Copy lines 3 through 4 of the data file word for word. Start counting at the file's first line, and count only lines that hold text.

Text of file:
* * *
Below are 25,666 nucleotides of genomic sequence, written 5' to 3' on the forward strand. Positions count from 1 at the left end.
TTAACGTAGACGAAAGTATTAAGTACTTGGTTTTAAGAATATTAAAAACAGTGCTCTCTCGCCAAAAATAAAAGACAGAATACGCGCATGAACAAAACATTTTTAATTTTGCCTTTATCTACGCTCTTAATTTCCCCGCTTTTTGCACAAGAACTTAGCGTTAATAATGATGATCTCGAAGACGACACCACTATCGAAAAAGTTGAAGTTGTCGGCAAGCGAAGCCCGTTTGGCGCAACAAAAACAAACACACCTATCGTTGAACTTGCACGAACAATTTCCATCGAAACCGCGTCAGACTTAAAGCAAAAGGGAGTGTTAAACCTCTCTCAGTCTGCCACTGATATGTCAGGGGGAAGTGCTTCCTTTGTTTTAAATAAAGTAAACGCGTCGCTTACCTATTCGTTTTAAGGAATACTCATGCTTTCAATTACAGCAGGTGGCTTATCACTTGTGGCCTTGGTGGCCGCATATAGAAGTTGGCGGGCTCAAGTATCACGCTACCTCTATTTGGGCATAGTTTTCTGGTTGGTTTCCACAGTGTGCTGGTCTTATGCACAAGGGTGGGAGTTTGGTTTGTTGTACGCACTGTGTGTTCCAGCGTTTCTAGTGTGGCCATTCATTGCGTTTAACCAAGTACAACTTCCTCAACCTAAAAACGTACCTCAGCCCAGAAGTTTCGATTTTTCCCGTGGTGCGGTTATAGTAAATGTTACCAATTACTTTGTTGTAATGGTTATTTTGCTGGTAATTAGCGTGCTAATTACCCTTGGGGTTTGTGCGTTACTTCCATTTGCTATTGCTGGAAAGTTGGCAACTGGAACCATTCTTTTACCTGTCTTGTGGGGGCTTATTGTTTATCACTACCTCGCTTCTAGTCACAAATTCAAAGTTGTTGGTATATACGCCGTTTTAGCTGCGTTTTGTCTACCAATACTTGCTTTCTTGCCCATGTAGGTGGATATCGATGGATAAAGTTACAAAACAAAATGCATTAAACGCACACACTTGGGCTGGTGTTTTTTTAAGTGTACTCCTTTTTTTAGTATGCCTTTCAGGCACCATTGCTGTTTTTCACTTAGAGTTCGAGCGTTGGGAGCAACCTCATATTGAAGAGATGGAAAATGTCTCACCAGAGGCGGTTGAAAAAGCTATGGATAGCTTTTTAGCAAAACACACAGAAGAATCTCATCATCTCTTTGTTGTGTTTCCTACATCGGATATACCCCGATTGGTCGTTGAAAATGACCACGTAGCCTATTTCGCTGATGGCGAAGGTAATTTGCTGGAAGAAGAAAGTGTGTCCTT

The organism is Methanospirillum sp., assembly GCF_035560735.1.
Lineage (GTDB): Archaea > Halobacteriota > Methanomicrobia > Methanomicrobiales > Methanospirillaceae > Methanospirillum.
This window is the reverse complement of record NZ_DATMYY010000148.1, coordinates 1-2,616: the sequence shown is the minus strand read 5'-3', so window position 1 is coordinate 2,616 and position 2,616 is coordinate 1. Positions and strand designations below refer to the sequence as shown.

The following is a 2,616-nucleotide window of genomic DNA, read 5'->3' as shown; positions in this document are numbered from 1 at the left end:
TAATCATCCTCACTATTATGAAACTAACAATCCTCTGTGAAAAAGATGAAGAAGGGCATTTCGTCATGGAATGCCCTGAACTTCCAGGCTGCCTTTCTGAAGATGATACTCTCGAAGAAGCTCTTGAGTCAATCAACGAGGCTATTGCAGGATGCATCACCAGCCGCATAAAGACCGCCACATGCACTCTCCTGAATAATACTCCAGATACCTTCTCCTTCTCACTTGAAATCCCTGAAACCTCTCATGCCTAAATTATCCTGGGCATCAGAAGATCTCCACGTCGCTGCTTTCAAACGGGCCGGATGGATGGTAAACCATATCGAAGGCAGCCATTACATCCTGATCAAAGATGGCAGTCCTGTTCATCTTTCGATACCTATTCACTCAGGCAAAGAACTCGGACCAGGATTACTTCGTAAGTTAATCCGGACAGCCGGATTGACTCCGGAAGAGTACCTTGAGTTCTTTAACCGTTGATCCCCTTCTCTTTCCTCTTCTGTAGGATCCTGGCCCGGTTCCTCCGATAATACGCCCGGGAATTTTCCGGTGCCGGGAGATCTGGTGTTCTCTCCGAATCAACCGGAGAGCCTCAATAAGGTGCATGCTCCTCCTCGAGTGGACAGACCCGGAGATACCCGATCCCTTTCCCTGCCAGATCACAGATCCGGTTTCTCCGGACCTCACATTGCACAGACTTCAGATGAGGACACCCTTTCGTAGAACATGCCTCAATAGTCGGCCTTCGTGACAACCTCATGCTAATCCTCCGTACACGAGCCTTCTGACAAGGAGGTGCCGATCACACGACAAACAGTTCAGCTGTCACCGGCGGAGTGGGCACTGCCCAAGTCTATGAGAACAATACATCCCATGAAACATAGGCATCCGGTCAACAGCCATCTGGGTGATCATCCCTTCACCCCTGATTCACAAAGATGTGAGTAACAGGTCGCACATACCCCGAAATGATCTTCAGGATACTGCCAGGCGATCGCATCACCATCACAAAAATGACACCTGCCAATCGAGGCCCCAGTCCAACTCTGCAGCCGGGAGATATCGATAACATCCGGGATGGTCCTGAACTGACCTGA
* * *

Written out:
The organism is Methanospirillum sp., assembly GCF_035560735.1.
Lineage (GTDB): Archaea > Halobacteriota > Methanomicrobia > Methanomicrobiales > Methanospirillaceae > Methanospirillum.